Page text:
Press:Harcourt Childrens Books Gulliver Books; 1 edition (April 1, 2001)
Author Name:Golenbock, Peter/ Lee, Paul (ILT)
On April 8, 1974, America watched as Hank Aaron stepped up to the plate.
The pitch was low and down the middle.
Hank swung--and hit career home run number 715! With that hit, he surpassed Babe Ruth's legendary record and realized a lifelong dream.
Before blacks were allowed to play in the major leagues, Hank was determined that that was where he was going to play.
When his success in the field triggered a deluge of hate mail, he refused to back down.
This is the moving story of Hank Aaron's strength and perseverance--of how he became a great ballplayer and an inspiration to us all.
From School Library Journal
Gr 1-3-This richly illustrated biography tells the story of the Hall of Famer by placing him in the proper historical context and attempting to humanize him.
Aaron, a southern country boy, followed his dreams under the strict, but loving guidance of his parents.
Despite his mother's wish that he attend college, he took a job on a professional team and rose quickly to the top as a home-run hitter.
However, with racial tensions at an all-time high in the United States, his journey was not without problems.
Hate mail and threats began to chip away at his hopes for success, until Aaron's adoring fans helped keep his dream alive.
What Golenbock does well is capture the feel of 1960s' America, swelling with civil-rights tension.
He deftly tells the athlete's story and proves that his subject certainly was "brave in every way." At times the narrative is a bit slow and the style is dry.
Still, this baseball giant is brought down to earth as readers learn of his humble past and his personal struggles.
Lee's strong, full-page acrylic illustrations in rich tones and textures work well and give the story depth and intensity.Holly T.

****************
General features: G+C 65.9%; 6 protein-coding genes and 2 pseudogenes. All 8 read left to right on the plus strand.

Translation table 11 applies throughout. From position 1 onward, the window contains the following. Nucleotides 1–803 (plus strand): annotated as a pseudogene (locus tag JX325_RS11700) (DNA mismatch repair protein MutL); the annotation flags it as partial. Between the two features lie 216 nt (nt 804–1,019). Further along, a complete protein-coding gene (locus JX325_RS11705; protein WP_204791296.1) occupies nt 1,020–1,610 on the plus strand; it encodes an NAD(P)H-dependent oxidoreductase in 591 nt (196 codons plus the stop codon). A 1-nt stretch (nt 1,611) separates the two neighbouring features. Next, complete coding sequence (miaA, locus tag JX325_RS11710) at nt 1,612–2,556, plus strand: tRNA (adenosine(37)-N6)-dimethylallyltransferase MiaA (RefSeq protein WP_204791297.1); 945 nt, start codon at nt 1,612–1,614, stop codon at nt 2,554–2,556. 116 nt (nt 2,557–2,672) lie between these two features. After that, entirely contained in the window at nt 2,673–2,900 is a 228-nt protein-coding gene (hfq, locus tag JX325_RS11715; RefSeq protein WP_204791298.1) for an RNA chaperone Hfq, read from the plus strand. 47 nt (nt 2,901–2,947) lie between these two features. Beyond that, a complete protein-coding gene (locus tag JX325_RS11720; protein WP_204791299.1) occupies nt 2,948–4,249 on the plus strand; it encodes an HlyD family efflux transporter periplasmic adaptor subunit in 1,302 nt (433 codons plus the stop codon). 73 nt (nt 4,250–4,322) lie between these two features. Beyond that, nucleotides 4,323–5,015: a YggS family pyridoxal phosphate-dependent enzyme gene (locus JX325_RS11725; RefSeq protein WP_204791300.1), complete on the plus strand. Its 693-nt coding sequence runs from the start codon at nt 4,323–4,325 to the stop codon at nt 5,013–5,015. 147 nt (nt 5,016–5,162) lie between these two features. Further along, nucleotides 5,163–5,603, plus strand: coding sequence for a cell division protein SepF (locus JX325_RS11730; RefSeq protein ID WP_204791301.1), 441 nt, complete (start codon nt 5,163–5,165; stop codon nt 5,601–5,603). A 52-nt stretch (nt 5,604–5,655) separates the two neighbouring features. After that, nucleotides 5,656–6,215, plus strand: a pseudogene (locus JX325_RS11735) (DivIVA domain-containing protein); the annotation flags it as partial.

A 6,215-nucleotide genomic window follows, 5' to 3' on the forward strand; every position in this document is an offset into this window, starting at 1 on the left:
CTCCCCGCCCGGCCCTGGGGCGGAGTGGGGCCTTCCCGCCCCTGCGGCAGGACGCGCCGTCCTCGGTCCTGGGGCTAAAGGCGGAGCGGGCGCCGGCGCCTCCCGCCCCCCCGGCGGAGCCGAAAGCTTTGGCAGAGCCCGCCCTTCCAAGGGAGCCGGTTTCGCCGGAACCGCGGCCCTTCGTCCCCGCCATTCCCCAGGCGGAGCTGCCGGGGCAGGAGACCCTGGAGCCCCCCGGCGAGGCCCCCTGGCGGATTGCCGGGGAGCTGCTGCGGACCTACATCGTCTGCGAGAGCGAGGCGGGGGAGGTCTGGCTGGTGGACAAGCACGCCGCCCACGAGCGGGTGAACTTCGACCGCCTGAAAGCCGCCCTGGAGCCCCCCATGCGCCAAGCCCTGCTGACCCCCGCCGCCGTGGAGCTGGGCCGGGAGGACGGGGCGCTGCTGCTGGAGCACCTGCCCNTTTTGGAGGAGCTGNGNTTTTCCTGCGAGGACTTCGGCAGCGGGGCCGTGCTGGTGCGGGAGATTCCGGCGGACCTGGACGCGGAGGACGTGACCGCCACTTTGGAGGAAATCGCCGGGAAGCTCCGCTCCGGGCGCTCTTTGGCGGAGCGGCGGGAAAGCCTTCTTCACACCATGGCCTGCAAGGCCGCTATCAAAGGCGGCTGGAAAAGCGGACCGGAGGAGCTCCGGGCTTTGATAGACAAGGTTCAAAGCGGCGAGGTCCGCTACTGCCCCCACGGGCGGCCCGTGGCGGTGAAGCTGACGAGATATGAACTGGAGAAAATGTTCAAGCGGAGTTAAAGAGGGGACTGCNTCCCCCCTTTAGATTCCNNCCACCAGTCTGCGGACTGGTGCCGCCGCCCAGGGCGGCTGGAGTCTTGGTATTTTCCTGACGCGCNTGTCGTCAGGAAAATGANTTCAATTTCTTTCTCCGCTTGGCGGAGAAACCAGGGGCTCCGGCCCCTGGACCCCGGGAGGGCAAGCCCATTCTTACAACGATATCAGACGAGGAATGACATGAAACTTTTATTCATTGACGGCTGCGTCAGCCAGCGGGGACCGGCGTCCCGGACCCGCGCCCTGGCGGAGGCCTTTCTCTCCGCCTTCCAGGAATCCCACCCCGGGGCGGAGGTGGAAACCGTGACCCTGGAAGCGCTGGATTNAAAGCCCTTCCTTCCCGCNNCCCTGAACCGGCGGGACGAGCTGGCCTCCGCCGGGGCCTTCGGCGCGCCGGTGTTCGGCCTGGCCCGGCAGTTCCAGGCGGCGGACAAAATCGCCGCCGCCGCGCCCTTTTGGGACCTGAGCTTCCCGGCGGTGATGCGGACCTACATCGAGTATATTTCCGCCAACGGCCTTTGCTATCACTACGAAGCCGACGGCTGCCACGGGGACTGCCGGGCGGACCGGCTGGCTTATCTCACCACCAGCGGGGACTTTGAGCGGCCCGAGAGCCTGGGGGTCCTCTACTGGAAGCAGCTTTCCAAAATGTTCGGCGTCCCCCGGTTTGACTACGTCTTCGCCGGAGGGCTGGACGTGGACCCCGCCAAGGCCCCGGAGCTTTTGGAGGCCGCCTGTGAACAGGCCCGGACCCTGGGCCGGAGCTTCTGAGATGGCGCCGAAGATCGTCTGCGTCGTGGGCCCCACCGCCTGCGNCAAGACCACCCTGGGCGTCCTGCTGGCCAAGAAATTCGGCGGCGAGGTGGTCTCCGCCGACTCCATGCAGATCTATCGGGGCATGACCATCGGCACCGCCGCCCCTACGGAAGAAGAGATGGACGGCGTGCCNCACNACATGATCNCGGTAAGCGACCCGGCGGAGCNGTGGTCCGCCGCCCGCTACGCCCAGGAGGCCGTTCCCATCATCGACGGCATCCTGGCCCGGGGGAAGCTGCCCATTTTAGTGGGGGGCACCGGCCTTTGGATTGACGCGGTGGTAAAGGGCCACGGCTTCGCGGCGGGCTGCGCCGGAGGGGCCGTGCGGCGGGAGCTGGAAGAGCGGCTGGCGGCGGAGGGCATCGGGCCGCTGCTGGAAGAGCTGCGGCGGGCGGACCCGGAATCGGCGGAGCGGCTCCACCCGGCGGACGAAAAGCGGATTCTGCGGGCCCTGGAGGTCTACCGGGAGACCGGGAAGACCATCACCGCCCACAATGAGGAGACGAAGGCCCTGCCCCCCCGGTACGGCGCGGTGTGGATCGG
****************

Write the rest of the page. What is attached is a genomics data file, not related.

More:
Mark School, Baltimore, MDCopyright 2001 Cahners Business Information, Inc.
2-4, younger for reading aloud.
This attractive addition to a growing list of illustrated sports biographies details the life of Hank Aaron, with emphasis on his run to break Babe Ruth's home-run record.
The book traces Aaron's humble beginnings, enriched by his parents' encouragement.
After Jackie Robinson broke baseball's color barrier, Aaron's dream of playing major-league baseball became a reality.
Aaron's powerful hitting led him to set the goal of breaking Ruth's record, and when the Milwaukee Braves moved to Atlanta, he hit more homers than ever.
But many people resented Aaron's attempt because of his color, and he began to get angry letters, even death threats.
In 1973, the press began doing stories about the hate mail.
In response, fans began sending Aaron encouraging letters, and by the time he broke the record, he had received almost a million letters of support.
The uplifting text is matched by Lee's muscular artwork.
Together, pictures and text capture the excitement, determination, and impressive victory of Aaron's accomplishment.
Use this winning book as start for discussion about racism in America.
Ilene CooperCopyright © American Library Association.
All rights reserved
"A fable of hope, endurance, and faith." -- Kirkus Reviews, March 1, 2001"This picture book biography of one of baseball's greats inspires as well as informs." -- Publishers Weekly, April 9, 2001
About the Author
PETER GOLENBOCK is a well-known sports journalist as well as the author of Teammates and five New York Times Book Review bestsellers.
He lives in Saint Petersburg, Florida.PAUL LEE has illustrated two previous children's books for Harcourt.
He lives in Placentia, California.
Children's Books,Biographies,Sports & Recreation,Sports & Outdoors,Baseball,Multicultural
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